Florida A & M University Law Review


The Pando-Monte Lirio Hydroelectric Power Project (Pando Project) is located along the Chiriqui Viejo River (CVR) in Western Panama. It consists of two hydroelectric dams that are part of nineteen hydroelectric installations planned and partially constructed along the CVR in Western Panama. The Pando Project reflects the Inter-American Development Bank’s (IDB’s) commitment to investments in “clean energy” in Central America. The project is an important contribution to Central America’s energy needs, but has caused a number of residents and citizen organizations in the CVR region to raise issues regarding the impact the project will have on the CVR and their livelihoods and way of life.

The IDB approved a loan for the Pando Project on December 9, 2009 in the amount of $40 million, and the International Finance Corporation (IFC) approved a series of loans on February 4, 2010 for a total loan risk of $40 million. According to the IFC’s Compliance Advisor Ombudsman Appraisal Report, the investment decision to fund the Pando Project was made despite the undefined potential cumulative impact of the development on the entire CVR. The World Bank Group’s (WBG’s) traditional mandate is to advance human rights through poverty reduction by assisting developing countries to enhance their infrastructure and economic resources. Operating within this WBG framework, the IDB and IFC implement the mandate for advancing human rights by combating poverty in developing countries. The new Human Rights and Environment (HRE) paradigm adds innovative human rights concerns; concerns that are at times at odds with the traditional role of the WBG members to combat poverty in developing but impoverished communities throughout the world.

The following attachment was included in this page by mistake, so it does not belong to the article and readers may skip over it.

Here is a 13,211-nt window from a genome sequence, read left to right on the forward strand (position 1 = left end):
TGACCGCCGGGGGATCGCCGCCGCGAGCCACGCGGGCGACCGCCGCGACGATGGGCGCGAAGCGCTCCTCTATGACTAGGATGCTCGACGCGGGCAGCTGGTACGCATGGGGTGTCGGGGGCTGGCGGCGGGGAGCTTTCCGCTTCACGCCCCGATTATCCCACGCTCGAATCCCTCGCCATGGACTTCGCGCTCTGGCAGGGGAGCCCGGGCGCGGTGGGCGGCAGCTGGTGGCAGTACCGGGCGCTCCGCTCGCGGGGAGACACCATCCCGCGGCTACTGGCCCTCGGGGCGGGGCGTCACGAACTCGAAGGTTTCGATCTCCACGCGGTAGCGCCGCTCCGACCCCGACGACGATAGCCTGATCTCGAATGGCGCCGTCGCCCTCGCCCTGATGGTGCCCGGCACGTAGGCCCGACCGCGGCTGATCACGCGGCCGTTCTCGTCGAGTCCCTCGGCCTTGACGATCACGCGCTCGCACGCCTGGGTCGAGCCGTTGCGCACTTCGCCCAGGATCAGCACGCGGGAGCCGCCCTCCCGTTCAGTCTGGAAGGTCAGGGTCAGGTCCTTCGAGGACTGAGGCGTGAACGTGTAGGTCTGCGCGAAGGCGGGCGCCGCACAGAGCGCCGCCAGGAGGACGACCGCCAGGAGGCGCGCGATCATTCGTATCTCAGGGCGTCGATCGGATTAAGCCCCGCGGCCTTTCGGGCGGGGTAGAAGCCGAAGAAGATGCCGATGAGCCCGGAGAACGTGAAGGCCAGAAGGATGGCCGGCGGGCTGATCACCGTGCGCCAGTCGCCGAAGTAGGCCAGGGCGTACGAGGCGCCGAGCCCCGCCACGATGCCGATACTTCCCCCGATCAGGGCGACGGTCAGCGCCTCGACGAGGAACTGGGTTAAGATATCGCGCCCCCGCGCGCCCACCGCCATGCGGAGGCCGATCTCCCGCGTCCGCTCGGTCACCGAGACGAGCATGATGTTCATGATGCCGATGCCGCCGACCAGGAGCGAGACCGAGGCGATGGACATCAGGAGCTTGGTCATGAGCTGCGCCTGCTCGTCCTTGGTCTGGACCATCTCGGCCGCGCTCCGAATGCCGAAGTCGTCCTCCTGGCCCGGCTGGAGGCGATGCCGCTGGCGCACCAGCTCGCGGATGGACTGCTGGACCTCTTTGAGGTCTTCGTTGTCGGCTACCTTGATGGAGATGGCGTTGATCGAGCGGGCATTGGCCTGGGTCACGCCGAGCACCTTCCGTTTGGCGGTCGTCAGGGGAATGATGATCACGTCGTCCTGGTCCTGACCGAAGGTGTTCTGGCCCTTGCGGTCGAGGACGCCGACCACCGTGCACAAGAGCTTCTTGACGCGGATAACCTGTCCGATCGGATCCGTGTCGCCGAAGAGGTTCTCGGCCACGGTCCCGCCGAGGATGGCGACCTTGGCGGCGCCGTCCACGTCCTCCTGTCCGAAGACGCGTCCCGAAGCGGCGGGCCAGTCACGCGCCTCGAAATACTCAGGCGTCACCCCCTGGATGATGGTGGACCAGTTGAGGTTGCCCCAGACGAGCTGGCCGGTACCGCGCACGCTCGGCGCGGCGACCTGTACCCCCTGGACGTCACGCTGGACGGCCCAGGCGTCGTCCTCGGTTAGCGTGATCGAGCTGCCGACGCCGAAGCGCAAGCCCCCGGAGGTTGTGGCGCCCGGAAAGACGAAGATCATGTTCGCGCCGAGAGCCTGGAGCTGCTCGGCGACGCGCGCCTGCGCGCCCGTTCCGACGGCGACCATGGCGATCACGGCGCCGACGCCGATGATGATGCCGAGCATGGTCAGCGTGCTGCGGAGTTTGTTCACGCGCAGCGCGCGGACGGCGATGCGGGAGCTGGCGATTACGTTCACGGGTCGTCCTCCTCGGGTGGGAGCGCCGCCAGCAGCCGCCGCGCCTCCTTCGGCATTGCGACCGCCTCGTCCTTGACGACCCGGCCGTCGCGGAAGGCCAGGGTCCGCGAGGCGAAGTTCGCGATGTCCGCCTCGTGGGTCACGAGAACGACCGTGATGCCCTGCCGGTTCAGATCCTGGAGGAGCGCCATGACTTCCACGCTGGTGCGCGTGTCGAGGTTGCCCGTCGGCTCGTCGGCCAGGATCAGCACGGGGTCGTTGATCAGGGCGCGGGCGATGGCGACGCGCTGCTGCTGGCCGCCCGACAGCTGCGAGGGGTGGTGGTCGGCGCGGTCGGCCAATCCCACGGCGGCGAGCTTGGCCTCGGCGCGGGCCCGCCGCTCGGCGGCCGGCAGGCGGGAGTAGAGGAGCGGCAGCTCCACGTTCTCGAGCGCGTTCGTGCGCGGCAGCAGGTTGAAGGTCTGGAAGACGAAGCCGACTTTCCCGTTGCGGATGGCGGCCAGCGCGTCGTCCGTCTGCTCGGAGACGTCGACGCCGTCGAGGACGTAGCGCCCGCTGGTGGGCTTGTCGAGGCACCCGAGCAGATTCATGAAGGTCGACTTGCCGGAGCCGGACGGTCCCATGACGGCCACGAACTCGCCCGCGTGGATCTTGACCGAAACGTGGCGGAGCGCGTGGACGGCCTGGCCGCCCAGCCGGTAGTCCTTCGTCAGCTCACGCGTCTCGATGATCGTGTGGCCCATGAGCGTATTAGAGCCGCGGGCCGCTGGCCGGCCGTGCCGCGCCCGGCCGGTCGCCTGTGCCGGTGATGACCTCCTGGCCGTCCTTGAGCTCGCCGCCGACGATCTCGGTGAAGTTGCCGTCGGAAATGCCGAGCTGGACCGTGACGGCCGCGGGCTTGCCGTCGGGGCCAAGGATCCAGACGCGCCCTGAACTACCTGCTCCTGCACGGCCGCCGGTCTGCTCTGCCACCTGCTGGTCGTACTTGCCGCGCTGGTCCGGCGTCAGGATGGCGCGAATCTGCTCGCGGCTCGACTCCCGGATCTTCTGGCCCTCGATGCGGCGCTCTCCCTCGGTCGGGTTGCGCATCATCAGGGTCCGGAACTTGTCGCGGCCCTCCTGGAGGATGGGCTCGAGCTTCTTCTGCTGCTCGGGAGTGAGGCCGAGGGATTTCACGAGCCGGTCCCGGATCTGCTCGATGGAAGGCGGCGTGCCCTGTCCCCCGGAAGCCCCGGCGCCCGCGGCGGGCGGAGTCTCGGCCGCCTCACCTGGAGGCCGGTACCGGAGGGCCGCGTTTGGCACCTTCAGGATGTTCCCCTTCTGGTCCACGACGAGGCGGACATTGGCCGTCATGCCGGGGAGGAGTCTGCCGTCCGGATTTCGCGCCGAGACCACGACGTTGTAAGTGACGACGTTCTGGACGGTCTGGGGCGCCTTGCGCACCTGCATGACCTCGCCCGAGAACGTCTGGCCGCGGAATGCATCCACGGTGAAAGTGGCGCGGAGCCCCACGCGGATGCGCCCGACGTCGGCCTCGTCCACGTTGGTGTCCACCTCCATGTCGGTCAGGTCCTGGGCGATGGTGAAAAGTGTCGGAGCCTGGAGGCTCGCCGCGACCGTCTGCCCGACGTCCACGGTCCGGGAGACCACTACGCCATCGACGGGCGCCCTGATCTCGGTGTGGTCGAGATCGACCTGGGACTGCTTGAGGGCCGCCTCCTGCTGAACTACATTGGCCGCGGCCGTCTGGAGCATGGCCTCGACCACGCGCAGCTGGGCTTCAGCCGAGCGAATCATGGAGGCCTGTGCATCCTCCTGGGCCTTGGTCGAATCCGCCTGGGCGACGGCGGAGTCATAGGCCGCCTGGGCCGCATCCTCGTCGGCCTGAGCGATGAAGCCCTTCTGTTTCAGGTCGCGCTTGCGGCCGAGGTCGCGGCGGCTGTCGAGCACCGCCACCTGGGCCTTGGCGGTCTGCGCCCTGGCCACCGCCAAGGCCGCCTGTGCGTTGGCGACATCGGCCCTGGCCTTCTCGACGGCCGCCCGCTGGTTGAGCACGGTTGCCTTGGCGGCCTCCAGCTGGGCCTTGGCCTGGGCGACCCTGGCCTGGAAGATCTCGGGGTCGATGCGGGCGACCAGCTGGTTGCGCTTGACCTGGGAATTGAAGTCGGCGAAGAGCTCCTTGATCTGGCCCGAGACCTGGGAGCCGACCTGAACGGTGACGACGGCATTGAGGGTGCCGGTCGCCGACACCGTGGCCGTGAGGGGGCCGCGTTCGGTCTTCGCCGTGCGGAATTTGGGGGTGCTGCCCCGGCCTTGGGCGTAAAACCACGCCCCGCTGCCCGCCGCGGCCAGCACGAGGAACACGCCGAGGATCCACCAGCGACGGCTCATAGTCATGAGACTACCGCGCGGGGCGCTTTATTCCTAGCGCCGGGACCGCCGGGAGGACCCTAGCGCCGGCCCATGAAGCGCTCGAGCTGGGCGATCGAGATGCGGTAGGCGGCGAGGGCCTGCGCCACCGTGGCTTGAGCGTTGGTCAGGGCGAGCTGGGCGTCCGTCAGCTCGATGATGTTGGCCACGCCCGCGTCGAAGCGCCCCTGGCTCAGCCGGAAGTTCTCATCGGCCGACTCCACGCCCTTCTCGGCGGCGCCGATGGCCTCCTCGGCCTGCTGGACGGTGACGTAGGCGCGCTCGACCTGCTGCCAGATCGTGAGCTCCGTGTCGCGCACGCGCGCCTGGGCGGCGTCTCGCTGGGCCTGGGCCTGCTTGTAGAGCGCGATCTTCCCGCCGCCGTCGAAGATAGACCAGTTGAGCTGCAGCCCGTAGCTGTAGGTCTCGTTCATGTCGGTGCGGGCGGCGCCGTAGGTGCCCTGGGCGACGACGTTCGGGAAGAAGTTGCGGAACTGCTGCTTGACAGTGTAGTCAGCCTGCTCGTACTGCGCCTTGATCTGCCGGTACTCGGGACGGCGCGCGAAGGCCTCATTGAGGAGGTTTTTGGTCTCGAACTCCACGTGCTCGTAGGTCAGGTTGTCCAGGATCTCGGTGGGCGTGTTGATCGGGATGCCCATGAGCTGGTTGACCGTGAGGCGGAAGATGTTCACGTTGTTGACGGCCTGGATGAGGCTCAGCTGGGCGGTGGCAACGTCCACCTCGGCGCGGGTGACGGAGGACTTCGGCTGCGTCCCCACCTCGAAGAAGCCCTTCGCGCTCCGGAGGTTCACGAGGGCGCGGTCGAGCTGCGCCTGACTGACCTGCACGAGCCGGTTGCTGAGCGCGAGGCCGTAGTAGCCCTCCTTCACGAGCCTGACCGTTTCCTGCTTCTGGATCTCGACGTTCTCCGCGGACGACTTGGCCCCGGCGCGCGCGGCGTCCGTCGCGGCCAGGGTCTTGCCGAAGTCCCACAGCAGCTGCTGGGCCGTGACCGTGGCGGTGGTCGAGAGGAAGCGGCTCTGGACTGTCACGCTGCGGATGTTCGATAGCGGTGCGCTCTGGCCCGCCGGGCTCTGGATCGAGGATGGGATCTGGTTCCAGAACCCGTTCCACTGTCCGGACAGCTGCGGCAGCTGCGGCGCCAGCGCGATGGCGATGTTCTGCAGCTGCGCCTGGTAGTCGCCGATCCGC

Part I of this paper reviews the evolution of the Pando Project and the IDB’s and the IFC’s funding of the Pando Project in Panama. Part II reviews the role of the WBG, IDB, and IFC in funding economic development, including the evolution of the WBG’s traditional role and its emerging integration of the new Human Rights and Environment (HRE) paradigm into its lending practices through the IFC’s Performance Standards and the subsequent development of the Equator Principles III. Part III reviews the Pando Project’s failure to fully engage all stakeholders early in the due diligence process. Part IV proposes that proactive, synergistic engagement in integrating HRE leads to improved risk management and cost control. Promoting proactive engagement of HRE principles in Multilateral Development Banks’ (MDBs’) lending practices leads to improved economic development projects and HRE protections through lower project costs, increased cost certainty, and reduced financial and political risk.